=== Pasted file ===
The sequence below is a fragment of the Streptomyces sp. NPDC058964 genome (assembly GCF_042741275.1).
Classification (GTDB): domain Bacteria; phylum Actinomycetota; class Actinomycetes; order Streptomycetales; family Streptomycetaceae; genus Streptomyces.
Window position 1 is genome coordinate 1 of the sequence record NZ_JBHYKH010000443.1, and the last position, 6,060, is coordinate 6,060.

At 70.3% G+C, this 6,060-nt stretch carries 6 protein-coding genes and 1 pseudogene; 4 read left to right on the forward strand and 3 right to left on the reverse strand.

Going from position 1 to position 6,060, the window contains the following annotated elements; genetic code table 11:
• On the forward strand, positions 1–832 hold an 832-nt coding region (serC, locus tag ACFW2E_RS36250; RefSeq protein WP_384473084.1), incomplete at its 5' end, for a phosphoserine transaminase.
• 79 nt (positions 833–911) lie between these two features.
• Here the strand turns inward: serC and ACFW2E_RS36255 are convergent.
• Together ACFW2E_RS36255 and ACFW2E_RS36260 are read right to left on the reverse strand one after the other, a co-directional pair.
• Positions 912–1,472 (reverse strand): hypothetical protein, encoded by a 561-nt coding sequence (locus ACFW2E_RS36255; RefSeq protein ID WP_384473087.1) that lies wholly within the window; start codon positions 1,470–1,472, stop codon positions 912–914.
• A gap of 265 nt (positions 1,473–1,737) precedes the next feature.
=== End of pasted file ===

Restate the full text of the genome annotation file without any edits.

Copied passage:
The sequence below is a fragment of the Streptomyces sp. NPDC058964 genome (assembly GCF_042741275.1).
Classification (GTDB): domain Bacteria; phylum Actinomycetota; class Actinomycetes; order Streptomycetales; family Streptomycetaceae; genus Streptomyces.
Window position 1 is genome coordinate 1 of the sequence record NZ_JBHYKH010000443.1, and the last position, 6,060, is coordinate 6,060.

At 70.3% G+C, this 6,060-nt stretch carries 6 protein-coding genes and 1 pseudogene; 4 read left to right on the forward strand and 3 right to left on the reverse strand.

Going from position 1 to position 6,060, the window contains the following annotated elements; genetic code table 11:
• On the forward strand, positions 1–832 hold an 832-nt coding region (serC, locus tag ACFW2E_RS36250; RefSeq protein WP_384473084.1), incomplete at its 5' end, for a phosphoserine transaminase.
• 79 nt (positions 833–911) lie between these two features.
• Here the strand turns inward: serC and ACFW2E_RS36255 are convergent.
• Together ACFW2E_RS36255 and ACFW2E_RS36260 are read right to left on the reverse strand one after the other, a co-directional pair.
• Positions 912–1,472 (reverse strand): hypothetical protein, encoded by a 561-nt coding sequence (locus ACFW2E_RS36255; RefSeq protein ID WP_384473087.1) that lies wholly within the window; start codon positions 1,470–1,472, stop codon positions 912–914.
• A gap of 265 nt (positions 1,473–1,737) precedes the next feature.